A `multi cultural' Mercury shortlist

David Lister@davidlister1
Tuesday 27 July 1999 23:02

THE INCREASING multi-culturalism of Britain's music scene was reflected in the shortlist for one of the year's most prestigious music prizes announced yesterday.

The Mercury Music Prize, which considers rock, folk, dance, jazz and contemporary classical albums, included in the 12-strong list acts from the Asian underground scene, Talvin Singh and Black Star Liner.

There was also an increased emphasis on dance music this year compared to previous lists, with Underworld, Faithless and Chemical Brothers shortlisted. More traditional guitar rock is represented by Blur, the Manic Street Preachers and Stereophonics.

But there are some notable absentees on the list. Perhaps in an effort to distance themselves from the other big music prize, the Brits, the Mercury judges - who include composers and musicians with an academic in the chair - have failed to include the multi-Brit winner and chart topper Robbie Williams, even though he has had the most successful year of his career.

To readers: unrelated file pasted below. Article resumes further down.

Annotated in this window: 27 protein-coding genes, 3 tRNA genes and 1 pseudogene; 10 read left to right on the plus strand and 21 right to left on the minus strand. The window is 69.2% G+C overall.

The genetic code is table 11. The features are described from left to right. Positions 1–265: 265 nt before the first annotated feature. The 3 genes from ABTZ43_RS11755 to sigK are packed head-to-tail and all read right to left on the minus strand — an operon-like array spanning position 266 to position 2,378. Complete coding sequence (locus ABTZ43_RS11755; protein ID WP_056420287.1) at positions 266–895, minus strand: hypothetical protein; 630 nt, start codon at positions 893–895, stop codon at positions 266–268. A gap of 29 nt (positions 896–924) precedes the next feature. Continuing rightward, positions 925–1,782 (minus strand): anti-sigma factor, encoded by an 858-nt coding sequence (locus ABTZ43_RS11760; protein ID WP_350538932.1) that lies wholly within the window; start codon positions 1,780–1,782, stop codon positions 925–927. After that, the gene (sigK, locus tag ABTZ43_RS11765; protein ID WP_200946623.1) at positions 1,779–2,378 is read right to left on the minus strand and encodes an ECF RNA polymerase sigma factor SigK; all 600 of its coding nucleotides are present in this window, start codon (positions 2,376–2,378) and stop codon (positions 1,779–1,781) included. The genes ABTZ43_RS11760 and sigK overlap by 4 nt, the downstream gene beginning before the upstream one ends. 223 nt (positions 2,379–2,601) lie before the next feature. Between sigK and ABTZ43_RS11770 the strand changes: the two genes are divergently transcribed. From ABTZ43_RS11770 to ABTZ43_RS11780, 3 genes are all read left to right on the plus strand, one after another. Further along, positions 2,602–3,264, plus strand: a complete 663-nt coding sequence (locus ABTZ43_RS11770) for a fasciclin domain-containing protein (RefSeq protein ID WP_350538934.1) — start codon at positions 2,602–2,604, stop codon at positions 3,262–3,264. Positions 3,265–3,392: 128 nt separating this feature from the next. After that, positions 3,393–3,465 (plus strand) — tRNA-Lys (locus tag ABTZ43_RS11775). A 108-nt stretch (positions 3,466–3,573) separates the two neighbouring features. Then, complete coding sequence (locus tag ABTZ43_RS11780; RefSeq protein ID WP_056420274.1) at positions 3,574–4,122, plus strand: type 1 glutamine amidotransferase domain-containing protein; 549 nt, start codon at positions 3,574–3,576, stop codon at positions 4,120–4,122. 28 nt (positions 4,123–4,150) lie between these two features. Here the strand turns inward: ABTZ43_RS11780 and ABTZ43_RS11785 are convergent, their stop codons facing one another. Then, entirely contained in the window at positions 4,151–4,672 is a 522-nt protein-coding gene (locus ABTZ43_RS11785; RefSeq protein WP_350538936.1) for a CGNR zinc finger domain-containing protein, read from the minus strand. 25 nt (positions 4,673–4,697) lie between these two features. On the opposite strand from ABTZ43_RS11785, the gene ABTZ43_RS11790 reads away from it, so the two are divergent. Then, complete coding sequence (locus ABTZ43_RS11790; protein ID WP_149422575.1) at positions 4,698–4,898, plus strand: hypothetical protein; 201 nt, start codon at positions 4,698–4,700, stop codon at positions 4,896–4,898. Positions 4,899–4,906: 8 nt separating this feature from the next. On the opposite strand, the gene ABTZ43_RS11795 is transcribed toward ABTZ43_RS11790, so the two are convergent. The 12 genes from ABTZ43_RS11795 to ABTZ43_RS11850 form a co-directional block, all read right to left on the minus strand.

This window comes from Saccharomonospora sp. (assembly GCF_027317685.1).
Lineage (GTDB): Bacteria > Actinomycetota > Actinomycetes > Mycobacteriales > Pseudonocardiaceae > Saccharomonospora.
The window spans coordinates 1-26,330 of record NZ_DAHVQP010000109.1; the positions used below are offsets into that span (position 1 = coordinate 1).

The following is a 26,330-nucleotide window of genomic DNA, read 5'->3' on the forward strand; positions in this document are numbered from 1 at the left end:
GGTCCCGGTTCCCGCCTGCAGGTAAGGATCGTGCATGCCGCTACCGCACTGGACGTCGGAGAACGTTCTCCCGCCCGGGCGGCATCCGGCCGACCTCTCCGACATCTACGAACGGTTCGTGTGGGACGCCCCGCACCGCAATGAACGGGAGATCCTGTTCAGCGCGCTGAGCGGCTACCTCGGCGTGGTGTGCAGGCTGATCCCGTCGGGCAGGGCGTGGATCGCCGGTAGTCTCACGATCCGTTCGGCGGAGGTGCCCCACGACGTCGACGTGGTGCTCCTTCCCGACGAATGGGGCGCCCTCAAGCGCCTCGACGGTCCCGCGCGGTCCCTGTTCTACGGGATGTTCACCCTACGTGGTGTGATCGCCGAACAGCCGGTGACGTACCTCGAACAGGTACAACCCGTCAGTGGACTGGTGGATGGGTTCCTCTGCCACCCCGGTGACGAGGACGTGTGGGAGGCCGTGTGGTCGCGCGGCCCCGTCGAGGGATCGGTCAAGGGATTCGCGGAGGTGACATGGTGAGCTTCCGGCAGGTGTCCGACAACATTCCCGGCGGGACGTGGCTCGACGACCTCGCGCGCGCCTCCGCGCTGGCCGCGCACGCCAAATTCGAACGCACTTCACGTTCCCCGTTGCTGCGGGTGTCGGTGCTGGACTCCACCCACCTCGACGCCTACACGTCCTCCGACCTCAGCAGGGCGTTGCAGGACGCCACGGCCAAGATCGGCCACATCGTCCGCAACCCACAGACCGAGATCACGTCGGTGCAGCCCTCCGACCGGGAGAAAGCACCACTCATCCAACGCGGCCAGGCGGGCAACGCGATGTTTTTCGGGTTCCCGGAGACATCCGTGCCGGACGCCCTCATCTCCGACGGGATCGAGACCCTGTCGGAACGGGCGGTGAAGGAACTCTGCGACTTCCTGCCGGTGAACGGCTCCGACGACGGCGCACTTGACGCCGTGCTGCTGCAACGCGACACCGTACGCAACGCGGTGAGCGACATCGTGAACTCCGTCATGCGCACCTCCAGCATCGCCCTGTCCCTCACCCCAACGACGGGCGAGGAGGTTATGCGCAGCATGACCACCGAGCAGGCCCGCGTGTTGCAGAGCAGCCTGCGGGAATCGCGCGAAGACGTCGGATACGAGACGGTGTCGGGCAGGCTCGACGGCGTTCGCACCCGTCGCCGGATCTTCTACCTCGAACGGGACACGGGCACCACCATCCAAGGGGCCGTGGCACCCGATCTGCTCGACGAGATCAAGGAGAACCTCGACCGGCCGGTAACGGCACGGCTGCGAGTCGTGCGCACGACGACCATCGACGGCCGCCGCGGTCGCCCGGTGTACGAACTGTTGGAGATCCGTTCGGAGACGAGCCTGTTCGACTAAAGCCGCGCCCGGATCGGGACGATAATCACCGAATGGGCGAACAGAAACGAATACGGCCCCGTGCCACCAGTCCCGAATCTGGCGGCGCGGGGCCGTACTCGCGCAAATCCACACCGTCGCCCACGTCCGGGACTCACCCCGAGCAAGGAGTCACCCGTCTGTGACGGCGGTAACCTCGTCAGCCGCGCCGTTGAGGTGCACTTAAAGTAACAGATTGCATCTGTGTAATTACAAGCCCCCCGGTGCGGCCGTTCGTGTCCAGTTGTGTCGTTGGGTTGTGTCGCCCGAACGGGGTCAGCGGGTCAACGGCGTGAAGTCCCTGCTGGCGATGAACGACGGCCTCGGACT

There is also no nod to the icons of the very young fans: so no place for Geri Halliwell or Billie. More surprisingly, there is no place for Catatonia, whose previous album made the 1998 Mercury shortlist, Jamiroquai and Fatboy Slim.

Chairman of the Mercury judges is Professor Simon Frith, who teaches English at Strathclyde University, and has lectured on rock music. He summed up the state of the last year in British music, saying: "These albums of the year reflect the wonderfully unfettered ambitions of British musicians.

"These records at once draw on the past and look to the future, display a love of craft, and a drive to experiment, and use music to depict both a multi-cultural metropolis and an emotional landscape."